In Experiencing Fiction, James Phelan develops a provocative and engaging affirmative answer to the question, “Can we experience narrative fiction in similar ways?” Phelan grounds that answer in two elements of narrative located at the intersection between authorial design and reader response: judgments and progressions. Phelan contends that focusing on the three main kindIn Experiencing Fiction, James Phelan develops a provocative and engaging affirmative answer to the question, “Can we experience narrative fiction in similar ways?” Phelan grounds that answer in two elements of narrative located at the intersection between authorial design and reader response: judgments and progressions. Phelan contends that focusing on the three main kinds of judgment—interpretive, ethical, and aesthetic—and on the principles underlying a narrative’s movement from beginning to end reveals the experience of reading fiction to be potentially sharable. In Part One, Phelan skillfully analyzes progressions and judgments in narratives with a high degree of narrativity: Jane Austen’s Persuasion, Toni Morrison’s Beloved, Edith Wharton’s “Roman Fever,” and Ian McEwan’s Atonement. In Part Two, Phelan turns his attention to the different relationships between judgments and progressions in hybrid forms—in the lyric narratives of Ernest Hemingway’s “A Clean, Well-Lighted Place,” Sandra Cisneros’s “Woman Hollering Creek,” and Robert Frost’s “Home Burial,” and in the portrait narratives of Alice Munro’s “Prue” and Ann Beattie’s “Janus.” More generally, Phelan moves back and forth between the exploration of theoretical principles and the detailed work of interpretation. As a result, Experiencing Fiction combines Phelan’s fresh and compelling readings of numerous innovative narratives with his fullest articulation of the rhetorical theory of narrative. ...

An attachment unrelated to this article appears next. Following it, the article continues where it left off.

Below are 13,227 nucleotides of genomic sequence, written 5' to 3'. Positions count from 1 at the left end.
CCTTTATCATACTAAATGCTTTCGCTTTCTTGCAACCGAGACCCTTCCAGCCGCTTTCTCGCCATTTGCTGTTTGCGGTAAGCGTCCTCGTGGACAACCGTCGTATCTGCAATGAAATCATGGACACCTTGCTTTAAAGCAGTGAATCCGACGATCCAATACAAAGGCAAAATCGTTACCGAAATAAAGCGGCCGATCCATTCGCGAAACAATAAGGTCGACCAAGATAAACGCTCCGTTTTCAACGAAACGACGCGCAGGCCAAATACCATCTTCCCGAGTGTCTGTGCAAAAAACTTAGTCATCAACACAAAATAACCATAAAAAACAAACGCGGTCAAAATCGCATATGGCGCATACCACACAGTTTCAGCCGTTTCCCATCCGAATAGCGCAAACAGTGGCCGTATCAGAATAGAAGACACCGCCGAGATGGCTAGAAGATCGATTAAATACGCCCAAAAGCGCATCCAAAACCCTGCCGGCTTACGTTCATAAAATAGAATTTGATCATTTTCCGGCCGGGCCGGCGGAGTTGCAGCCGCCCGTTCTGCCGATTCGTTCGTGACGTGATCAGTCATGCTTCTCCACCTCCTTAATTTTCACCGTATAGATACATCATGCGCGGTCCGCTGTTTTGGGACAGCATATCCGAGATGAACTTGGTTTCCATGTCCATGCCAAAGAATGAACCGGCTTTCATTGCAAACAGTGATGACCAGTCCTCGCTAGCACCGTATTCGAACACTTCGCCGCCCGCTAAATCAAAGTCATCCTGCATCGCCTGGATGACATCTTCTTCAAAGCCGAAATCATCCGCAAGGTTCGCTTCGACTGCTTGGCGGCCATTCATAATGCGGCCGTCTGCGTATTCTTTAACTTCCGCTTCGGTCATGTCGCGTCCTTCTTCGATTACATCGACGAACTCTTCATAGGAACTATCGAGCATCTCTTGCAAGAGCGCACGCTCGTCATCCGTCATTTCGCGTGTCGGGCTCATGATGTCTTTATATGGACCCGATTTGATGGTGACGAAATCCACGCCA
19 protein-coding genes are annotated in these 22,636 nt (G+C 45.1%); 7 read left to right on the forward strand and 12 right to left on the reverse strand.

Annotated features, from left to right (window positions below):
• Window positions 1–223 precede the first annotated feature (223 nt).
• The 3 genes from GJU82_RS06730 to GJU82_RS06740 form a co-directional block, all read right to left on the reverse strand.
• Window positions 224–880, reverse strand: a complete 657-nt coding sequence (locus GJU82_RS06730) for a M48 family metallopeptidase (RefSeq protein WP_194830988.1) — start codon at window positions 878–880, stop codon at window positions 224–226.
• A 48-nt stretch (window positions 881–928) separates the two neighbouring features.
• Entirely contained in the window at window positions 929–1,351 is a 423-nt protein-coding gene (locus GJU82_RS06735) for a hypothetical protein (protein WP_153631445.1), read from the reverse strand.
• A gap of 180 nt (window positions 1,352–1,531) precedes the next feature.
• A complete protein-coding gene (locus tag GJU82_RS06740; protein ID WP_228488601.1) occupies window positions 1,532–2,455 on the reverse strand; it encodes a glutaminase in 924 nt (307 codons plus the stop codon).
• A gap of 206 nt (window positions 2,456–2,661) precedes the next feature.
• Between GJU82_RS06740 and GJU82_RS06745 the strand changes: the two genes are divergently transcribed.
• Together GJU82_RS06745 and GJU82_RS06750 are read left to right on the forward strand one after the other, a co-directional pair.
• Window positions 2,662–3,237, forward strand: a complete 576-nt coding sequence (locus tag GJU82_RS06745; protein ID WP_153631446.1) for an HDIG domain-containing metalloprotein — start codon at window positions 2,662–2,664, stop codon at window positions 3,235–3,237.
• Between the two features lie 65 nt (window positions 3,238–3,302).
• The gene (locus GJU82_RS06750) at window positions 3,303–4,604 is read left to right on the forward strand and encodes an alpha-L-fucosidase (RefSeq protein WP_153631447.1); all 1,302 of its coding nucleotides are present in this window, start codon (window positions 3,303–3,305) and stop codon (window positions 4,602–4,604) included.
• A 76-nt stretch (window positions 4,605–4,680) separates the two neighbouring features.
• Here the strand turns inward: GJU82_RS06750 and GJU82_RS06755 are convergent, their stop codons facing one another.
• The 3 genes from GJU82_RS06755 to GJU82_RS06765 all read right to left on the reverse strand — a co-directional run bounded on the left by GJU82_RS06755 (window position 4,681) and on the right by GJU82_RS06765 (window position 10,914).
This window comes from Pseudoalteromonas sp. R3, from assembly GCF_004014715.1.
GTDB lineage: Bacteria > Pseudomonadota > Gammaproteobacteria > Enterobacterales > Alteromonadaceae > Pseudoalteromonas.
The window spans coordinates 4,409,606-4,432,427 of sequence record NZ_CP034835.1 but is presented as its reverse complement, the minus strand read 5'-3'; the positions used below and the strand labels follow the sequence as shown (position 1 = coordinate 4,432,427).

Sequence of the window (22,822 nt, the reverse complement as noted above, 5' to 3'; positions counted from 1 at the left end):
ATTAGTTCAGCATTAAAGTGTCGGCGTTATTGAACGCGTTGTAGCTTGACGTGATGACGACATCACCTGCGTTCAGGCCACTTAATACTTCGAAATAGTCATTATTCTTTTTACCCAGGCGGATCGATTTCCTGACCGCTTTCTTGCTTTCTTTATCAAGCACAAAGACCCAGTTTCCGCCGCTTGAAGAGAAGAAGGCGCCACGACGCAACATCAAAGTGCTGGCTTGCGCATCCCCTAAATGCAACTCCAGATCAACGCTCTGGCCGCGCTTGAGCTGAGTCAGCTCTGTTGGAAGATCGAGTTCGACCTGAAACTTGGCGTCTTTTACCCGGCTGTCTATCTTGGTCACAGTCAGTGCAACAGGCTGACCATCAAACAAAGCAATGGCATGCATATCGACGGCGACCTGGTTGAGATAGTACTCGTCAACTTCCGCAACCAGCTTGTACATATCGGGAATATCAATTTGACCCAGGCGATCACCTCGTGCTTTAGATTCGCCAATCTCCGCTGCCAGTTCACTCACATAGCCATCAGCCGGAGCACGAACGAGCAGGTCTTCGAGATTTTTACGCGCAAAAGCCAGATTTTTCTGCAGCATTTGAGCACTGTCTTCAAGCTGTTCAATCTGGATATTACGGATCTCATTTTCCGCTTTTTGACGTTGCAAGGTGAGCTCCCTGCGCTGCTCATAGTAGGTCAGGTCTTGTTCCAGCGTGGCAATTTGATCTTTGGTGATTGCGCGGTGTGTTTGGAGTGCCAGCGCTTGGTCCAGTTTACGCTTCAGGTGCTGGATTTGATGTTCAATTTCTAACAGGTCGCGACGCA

|Title||:||Experiencing Fiction: Judgments, Progressions, and the Rhetorical Theory of Narrative|
|Number of Pages||:||249 Pages|
|Status||:||Available For Download|
|Last checked||:||21 Minutes ago!|
Experiencing Fiction: Judgments, Progressions, and the Rhetorical Theory of Narrative Reviews
Again, a total game changer. By the same adored professor. He's brilliant and accessible and does what I plan to do (not exactly, and certainly not as well, but still) so clearly I have to read his stuff. I gross my best friend out by calling him "Daddy Phelan" and sometimes singing "Papa, can you heeeeaaaaaaar me?" when referring to his work. Because clearly I'm insane. This book is going to feature prominently in my dissertation and future work, and also changed the way I talk about literature. It hasn't changed the way I read, per se, because what he manages to do (like much of the rhetorical critics I've been reading) is give words to ideas I already had. However, his chapter (and subsequent work) on Toni Morrison's Beloved makes me itch to get back to my 11th graders and reteach it. Any teacher friends want a sub? That said, any teacher friends interested in reading his chapter on Beloved, let me know and I'll scan it and email as a pdf. (His other chapters are great, too, natch, but don't deal with anything I taught prior.)This book deals with larger issues than just character narration, so it is a) more technically dense, but also b) more useful across the literary board.